• if you are in a partnership and your operating name is the same as all of the partners’ names, or
  • if you are an already registered Australian company and your operating name is the same as your company’s name.

The law does not allow any changes from the business holder’s name if you wish to rely on the above exemptions. For example, if your name is John Smith, and the name of your business is ‘John Smith & Co’, you will need to register the business name ‘John Smith & Co’..

What business name registration doesn’t provide

While registering a business name with ASIC is an important part of setting up and running your business, it does not provide exclusive ownership of your business name.
Instead, registering a business name is a legal obligation if you plan to carry on business or trade in Australia using a name other than your own. Through business name registration – and the Business Names Register – consumers are provided with a greater degree of transparency, and the ability to easily see who owns a business name.
It’s important to remember that registering a business name doesn’t mean you own it, or that you are preventing other people from being able to register and use similar names. Generally, the only way to gain exclusivity over a particular business name is to register it as a trade mark with IP Australia.

Small Business Concessions

Concessions for small business entities – overview 

Small businesses with an aggregated turnover of less than $2 million have been called small business entities and have been eligible, subject to conditions, for a range of tax concessions.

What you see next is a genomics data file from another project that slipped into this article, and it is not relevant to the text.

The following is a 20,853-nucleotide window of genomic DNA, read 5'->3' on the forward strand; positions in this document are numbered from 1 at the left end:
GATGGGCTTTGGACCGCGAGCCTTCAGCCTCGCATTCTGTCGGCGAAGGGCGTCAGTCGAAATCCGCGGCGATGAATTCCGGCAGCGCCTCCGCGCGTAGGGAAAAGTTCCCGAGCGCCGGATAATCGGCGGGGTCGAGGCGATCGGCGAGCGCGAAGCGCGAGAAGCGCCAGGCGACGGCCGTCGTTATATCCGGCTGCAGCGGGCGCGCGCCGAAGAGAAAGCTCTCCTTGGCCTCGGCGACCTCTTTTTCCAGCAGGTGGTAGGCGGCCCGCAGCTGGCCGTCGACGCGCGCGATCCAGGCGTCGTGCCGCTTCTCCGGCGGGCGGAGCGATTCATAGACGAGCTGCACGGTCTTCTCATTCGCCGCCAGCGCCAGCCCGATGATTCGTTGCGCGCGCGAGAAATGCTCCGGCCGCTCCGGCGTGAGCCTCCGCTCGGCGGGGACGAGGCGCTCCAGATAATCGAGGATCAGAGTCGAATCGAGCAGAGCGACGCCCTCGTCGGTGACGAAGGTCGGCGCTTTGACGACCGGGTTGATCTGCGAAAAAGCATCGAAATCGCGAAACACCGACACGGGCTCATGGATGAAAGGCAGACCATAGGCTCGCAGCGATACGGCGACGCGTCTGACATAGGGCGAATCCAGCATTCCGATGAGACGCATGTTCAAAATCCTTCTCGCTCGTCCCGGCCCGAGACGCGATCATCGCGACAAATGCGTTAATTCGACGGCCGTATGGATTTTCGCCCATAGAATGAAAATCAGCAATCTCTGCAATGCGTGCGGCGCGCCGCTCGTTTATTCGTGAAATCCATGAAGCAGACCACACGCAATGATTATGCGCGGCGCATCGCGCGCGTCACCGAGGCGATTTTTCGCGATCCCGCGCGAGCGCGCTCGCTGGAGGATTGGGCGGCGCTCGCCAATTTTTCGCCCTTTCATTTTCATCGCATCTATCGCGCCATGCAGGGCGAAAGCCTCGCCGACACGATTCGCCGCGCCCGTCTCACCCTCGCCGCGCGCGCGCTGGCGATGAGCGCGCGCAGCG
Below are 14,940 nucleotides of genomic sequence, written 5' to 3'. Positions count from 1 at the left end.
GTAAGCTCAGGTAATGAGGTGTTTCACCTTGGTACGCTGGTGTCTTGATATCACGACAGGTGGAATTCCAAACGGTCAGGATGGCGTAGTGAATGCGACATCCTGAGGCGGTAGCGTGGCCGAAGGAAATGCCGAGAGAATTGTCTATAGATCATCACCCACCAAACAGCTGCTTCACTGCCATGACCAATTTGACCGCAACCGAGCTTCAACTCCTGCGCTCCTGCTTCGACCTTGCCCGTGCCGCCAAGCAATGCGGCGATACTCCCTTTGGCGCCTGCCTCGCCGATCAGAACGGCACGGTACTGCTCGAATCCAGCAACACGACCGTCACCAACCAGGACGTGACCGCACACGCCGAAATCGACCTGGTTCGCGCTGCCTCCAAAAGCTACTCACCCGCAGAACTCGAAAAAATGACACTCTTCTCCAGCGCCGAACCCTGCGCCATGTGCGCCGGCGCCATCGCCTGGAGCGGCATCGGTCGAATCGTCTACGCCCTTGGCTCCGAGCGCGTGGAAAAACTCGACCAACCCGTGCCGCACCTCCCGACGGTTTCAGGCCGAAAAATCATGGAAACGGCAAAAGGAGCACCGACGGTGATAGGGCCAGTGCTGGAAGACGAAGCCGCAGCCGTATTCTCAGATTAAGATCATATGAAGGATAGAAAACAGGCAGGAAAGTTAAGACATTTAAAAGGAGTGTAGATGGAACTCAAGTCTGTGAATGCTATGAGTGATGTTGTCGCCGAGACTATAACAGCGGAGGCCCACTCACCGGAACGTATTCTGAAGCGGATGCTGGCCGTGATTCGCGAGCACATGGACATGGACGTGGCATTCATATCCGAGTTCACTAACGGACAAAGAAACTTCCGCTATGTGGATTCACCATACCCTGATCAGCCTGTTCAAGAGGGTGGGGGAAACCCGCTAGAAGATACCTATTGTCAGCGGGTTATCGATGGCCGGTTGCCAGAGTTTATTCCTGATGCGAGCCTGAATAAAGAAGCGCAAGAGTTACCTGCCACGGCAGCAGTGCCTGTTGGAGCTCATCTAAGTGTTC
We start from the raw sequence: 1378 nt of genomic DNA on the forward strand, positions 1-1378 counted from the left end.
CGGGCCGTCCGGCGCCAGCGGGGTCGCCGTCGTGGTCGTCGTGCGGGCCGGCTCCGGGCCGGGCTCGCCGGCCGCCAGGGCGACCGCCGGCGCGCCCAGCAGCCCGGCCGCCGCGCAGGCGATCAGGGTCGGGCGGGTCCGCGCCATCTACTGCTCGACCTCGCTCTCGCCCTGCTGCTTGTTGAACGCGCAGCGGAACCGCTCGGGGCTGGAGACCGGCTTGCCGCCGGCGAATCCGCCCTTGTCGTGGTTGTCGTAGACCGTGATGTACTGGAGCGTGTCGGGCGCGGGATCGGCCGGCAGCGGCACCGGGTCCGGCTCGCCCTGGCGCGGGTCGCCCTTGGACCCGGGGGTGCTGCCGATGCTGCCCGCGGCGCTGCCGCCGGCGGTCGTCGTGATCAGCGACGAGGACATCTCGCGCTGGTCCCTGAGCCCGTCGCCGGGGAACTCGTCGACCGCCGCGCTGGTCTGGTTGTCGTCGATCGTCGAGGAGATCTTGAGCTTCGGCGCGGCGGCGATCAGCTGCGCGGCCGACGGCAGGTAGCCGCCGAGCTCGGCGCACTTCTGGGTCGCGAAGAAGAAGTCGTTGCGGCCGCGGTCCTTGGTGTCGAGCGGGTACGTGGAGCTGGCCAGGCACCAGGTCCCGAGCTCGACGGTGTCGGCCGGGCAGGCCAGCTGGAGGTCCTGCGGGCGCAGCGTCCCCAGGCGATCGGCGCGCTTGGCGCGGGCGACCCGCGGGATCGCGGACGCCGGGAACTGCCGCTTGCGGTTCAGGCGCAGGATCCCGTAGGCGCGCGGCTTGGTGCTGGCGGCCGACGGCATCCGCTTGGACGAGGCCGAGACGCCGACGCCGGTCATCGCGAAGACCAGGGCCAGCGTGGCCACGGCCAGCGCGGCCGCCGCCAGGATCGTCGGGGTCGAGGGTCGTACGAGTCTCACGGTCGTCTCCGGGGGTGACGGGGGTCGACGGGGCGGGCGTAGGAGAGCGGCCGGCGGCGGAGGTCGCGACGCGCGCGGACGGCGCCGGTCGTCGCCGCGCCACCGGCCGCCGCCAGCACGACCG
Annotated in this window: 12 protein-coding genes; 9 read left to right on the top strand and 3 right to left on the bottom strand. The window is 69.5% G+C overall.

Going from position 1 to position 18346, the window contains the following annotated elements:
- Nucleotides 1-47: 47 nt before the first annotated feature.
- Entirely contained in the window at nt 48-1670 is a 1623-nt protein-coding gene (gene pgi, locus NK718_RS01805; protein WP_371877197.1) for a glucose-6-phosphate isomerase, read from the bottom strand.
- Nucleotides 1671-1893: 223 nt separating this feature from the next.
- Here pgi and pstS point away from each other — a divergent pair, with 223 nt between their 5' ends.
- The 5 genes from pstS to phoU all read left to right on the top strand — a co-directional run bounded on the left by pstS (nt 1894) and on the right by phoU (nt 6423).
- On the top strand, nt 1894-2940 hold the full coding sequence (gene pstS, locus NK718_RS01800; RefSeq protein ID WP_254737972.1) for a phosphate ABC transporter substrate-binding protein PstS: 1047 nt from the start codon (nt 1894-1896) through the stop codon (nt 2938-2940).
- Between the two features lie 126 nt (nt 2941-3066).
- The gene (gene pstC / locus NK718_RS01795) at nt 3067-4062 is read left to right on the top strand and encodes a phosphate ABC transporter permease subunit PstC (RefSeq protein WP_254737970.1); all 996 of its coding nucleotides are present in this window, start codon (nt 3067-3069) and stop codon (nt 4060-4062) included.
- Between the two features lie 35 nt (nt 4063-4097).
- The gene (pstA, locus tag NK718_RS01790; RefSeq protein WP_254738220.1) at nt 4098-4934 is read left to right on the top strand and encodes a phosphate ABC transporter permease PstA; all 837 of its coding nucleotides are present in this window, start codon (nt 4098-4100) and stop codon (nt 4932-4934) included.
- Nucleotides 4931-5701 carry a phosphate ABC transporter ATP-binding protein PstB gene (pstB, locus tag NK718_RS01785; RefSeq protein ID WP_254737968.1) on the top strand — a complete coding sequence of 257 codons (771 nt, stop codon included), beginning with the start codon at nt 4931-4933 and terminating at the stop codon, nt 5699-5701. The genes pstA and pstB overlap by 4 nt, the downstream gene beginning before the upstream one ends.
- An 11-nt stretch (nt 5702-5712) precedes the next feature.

Small business tax break

You can claim a tax deduction of 100% of the cost of eligible new assets costing $6,500 or less.

You can claim an initial accelerated tax deduction of $5,000 for the cost of motor vehicle purchase during the year; this is in addition to deductions available under the simpler depreciation rules or the normal depreciation rules (uniform capital allowances).

 Simpler depreciation rules

Generally, you can pool your assets to make depreciation calculations easier and also claim an immediate deduction for most assets costing less than $6,500 each. 

Capital gains tax (CGT) 15 year asset exemption

If you are aged 55 or older and retiring, and your business has owned an asset for at least 15 years, you won’t pay CGT when you sell the asset. 

CGT 50 per cent active asset reduction

If you’ve owned an asset to conduct your business (an ‘active asset’) you’ll only pay tax on 50% of the capital gain when you sell the asset. 

CGT retirement exemption

There is a CGT exemption on the sale of a business asset, up to a lifetime limit of $500,000. If you are under 55, money from the sale of the asset must be paid into a complying superannuation fund or a retirement savings account. 

CGT roll-over

If you sell a small business asset and buy a replacement, you can roll over your CGT liability, to the value of the replacement asset. This means you won’t pay any CGT owing until you sell the replacement asset.